Some advice on buying a second-hand AYA shotgun
AYA makes some of the most impressive and best-value shotguns you are likely to get your hands on, says Charles Smith-Jones
Price as reviewed: £200
Why choose a second-hand AYA shotgun?
Are you looking for a quality side-by-side shotgun? Perhaps you might want it specifically for driven or walked-up shooting, or for general pottering or all-round use. Or perhaps it may be simply that you prefer the more traditional look, handling and overall feel compared with an over-and-under. Ideally, you would like a Best gun, and from a London gunmaker, but there is just one small but significant snag: your pockets aren’t deep enough. There is no need to despair though, as there is a shotgun marque offering all the qualities of superb build standards and exacting craftsmanship while not carrying the price tag of a bespoke London gun. Look no further than AYA, a Spanish gunmaker which has been a firm favourite among British shooters since its products started to appear here over 60 years ago. A second-hand AYA is always worth considering and this is why. (Read more on second-hand guns.)
The story of the AYA in this country started in 1958 when British brothers Andrew and Peter King were on holiday in Barcelona. They were impressed by the quality of Spanish guns on offer and set up their own company called Anglo Spanish Imports to sell affordable but high-quality shotguns. Their search for suppliers led them to Aguirre y Aranzabal, a gunmaking company in the Basque country. The King brothers were impressed by the company’s willingness to learn what British shooters wanted. From the moment the first imported AYAs started to appear they became a firm favourite and their popularity soared. Even today the name is synonymous with uncompromising quality at prices to fit most pockets.
AYA shotgun models are generally defined by their numbers. The AYA No 1 sidelock has always been the flagship of the range, modelled closely on the Holland & Holland design and with Purdey-type double underlugs, detachable locks, and articulated front trigger and chopper lump barrels. A good second-hand example is likely to cost upwards of £2,000. Read the AYA No 1 – the best gun I never had.
The AYA No 2 is also a sidelock and costs less, while mechanically identical to the No 1, and probably represents the ultimate in ‘affordable’ sidelocks. Whatever the case, it’s important to remember that you are still paying a fraction of the price that a similar English gun might demand. A new No 1 in Exhibition grade walnut would cost you in the region of £15,400 today, while a No 2 in standard grade might be £5,700.
The AYA No 3 and AYA No 4 are boxlocks with Anson & Deeley-type actions and built to resemble a Westley Richards gun. The No 3 is a non-ejector, and there is also a simpler version known as the Yeoman (which should not be confused with an over-and-under of the same name). AYA no longer makes non-ejectors, but the No 4 is still in production. Both represent a robust, durable and easy to service design, and you would not feel out of place on a driven day with either.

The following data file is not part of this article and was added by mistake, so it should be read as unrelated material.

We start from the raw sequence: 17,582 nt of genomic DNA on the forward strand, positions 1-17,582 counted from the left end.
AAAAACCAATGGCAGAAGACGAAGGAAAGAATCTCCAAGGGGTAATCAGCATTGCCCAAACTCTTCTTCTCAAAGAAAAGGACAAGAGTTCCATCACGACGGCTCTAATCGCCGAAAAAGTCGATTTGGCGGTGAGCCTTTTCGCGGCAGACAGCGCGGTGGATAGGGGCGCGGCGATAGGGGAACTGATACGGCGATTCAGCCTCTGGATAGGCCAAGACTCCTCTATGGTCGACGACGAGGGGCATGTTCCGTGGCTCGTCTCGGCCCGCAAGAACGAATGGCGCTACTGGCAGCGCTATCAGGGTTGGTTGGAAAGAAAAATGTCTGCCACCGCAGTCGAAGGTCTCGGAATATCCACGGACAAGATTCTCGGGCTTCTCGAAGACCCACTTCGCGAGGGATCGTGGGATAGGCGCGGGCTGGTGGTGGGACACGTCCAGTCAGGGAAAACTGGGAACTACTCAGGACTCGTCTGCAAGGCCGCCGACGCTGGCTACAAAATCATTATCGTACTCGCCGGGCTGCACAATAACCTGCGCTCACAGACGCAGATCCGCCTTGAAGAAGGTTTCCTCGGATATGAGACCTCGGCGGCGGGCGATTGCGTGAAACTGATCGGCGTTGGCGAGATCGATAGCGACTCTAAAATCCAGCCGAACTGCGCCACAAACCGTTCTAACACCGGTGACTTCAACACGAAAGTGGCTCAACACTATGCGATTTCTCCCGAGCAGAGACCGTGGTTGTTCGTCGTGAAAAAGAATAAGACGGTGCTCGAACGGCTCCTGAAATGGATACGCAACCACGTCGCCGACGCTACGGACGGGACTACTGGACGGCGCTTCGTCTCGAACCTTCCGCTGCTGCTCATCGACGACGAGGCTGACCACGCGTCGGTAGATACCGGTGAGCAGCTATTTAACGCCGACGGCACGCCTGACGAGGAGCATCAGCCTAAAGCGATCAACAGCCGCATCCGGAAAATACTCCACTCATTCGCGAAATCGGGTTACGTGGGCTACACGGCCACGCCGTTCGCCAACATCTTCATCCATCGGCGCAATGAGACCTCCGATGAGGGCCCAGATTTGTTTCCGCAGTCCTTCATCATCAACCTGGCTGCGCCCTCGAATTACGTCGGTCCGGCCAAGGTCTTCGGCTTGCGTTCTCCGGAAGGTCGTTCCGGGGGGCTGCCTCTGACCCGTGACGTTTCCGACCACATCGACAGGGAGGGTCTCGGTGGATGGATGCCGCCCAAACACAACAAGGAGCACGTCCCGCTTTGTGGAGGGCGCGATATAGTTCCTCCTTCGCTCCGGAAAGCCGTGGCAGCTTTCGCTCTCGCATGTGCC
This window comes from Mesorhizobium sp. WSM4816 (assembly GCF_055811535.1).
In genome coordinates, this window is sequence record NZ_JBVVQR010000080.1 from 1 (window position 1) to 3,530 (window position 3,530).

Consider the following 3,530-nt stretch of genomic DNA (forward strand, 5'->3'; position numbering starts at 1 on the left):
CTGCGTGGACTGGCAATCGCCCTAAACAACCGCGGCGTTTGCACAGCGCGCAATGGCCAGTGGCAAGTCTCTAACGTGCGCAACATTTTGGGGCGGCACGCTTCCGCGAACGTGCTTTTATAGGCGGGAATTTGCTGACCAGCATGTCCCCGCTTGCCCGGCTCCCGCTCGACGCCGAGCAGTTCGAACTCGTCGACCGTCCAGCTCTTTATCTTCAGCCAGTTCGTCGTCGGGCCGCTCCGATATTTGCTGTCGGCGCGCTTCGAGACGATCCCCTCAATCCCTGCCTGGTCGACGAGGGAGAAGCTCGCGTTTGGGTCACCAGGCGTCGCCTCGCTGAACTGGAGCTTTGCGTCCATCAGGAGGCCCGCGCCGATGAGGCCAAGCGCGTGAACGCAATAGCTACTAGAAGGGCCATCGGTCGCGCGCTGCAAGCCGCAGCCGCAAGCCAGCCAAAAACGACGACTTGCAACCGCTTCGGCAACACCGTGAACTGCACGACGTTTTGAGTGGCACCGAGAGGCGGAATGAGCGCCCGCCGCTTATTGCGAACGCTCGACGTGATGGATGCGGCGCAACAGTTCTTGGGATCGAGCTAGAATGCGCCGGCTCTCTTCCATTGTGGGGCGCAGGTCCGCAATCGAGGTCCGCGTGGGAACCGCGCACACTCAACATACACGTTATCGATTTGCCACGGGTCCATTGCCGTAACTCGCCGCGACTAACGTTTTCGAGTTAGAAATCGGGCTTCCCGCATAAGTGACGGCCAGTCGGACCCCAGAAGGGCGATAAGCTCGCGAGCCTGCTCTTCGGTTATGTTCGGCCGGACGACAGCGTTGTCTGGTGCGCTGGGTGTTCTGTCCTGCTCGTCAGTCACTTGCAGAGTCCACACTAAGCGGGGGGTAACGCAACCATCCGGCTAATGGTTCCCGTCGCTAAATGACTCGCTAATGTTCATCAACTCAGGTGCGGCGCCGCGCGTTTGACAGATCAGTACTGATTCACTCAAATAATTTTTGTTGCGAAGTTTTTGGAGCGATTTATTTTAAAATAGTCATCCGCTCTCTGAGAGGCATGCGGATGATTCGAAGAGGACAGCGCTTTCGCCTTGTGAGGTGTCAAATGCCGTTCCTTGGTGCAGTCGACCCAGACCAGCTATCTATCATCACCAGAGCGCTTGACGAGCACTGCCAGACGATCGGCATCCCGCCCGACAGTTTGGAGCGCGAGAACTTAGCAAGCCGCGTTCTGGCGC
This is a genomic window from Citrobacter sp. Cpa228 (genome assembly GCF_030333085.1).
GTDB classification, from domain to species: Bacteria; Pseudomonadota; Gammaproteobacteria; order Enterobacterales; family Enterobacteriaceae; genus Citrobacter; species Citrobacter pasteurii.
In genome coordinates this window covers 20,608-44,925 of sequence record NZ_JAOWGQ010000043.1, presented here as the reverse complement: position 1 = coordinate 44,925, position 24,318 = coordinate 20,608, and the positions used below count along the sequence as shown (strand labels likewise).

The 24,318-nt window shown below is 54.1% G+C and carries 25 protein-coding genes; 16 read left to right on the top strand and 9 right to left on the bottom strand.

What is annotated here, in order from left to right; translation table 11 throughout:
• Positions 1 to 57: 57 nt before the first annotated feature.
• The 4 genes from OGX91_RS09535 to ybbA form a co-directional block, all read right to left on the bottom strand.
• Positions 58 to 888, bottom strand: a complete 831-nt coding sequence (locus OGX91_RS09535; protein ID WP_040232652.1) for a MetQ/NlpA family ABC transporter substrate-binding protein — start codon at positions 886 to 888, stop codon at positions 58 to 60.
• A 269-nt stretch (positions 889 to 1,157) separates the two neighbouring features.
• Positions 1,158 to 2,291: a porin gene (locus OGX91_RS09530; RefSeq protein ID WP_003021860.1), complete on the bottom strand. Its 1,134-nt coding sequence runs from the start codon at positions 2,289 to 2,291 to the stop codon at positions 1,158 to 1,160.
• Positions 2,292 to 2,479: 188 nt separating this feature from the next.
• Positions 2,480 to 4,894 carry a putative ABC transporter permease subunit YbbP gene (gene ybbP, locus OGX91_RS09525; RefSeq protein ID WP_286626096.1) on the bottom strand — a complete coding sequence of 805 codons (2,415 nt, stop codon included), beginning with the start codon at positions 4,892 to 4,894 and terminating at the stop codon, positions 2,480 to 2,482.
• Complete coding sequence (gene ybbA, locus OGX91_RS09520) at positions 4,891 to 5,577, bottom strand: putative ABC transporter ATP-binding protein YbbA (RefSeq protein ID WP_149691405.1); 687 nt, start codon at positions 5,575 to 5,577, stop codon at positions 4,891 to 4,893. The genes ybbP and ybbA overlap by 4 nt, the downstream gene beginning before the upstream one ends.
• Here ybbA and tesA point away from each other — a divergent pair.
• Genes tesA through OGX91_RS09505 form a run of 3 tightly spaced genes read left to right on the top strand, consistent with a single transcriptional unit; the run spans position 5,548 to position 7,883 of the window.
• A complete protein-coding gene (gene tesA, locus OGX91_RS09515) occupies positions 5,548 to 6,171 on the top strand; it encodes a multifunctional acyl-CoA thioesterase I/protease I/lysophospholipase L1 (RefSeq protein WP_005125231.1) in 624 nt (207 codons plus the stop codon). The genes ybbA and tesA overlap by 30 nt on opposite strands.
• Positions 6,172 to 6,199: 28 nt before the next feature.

So it’s worth looking out for a second-hand AYA. A new AYA No 4/53 might retail for around £8,222, but an older used example could only set you back a few hundred pounds. The non-ejector Yeomans are very much cheaper if somewhat more utilitarian, but for anyone on a strict budget they offer a rugged option for general use.
There are yet more second-hand AYA models, and all can come in varying grades of wood and levels of decorative engraving. Most are available in 12, 16, 20, 28-bore and .410, barrel lengths can also vary, and a great many guns have also been produced to bespoke customer requirements.
AYA is still producing an impressive range of new guns, and if you are feeling particularly flush you might be tempted by the top-of-the-line Anniversary, the original version of which was presented to Peter King by Agustin Aranzabal to mark the beginning of their business relationship.
It’s a mouth-watering hammer model built along the lines of an original live pigeon gun with special quality walnut furniture and stunning scroll engraving with gold inlays. The only catch is that the price tag is over £50,000.
AYA produces over-and-unders as well, and very fine guns they are too. You may even come across a Coral, considered by many to be the best handling of the range. The Coral is so similar to a Merkel that it can be difficult to accept that it has not come out of the latter’s German factory, but this is certainly not the case and the similarities are purely coincidental as no parts are interchangeable.
An AYA for everyone
There is an AYA for everyone, and the second-hand AYA market offers plenty of choice if you look around. Even the shopper on a limited budget is likely to find one within their price range.
Whatever AYA model that you decide upon, you will be getting a well-built, thoroughly reliable and, in many cases, truly beautiful example of the gunmaker’s art.
This article was originally published in 2014 and has been updated.